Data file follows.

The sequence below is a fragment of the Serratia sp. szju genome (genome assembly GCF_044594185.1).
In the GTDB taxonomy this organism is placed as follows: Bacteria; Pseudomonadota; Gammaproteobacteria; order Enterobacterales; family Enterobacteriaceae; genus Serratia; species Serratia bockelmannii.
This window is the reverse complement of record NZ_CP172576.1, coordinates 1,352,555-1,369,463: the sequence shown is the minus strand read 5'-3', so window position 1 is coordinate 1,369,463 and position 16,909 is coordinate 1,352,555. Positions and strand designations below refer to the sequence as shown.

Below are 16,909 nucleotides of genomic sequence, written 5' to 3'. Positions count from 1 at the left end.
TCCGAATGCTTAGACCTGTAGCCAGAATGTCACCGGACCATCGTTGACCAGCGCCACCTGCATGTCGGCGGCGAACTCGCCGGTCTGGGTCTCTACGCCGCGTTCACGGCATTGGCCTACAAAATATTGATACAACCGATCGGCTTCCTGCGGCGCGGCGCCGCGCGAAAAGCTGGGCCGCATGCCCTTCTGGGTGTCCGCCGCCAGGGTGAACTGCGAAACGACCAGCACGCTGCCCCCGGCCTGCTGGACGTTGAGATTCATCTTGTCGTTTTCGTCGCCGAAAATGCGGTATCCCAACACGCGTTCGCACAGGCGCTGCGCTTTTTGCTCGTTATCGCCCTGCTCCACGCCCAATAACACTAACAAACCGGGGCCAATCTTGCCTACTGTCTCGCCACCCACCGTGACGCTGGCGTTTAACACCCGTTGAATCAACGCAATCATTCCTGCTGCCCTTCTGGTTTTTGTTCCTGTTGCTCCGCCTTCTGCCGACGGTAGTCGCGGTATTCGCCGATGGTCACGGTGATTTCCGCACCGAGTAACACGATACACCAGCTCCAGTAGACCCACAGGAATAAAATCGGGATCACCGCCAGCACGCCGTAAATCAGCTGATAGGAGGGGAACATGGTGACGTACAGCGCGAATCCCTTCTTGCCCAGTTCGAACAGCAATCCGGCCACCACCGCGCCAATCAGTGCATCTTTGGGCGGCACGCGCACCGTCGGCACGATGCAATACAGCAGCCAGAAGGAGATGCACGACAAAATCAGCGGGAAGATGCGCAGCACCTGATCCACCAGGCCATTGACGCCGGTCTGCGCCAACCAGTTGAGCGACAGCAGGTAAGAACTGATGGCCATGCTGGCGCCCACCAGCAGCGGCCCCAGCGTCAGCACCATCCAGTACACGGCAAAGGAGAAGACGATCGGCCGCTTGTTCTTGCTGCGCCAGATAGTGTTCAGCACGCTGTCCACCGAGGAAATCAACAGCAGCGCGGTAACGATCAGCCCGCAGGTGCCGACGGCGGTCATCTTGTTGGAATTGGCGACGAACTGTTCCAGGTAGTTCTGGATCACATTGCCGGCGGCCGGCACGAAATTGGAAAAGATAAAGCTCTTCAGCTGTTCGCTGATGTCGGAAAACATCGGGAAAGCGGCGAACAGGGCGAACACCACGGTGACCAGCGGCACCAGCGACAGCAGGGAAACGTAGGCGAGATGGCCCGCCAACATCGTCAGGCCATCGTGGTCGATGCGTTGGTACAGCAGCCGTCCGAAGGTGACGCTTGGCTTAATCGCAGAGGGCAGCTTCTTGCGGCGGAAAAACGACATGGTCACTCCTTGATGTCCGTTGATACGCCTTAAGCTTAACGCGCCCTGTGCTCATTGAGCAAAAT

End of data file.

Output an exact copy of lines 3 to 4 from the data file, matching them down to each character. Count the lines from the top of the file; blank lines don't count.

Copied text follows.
This window is the reverse complement of record NZ_CP172576.1, coordinates 1,352,555-1,369,463: the sequence shown is the minus strand read 5'-3', so window position 1 is coordinate 1,369,463 and position 16,909 is coordinate 1,352,555. Positions and strand designations below refer to the sequence as shown.

Below are 16,909 nucleotides of genomic sequence, written 5' to 3'. Positions count from 1 at the left end.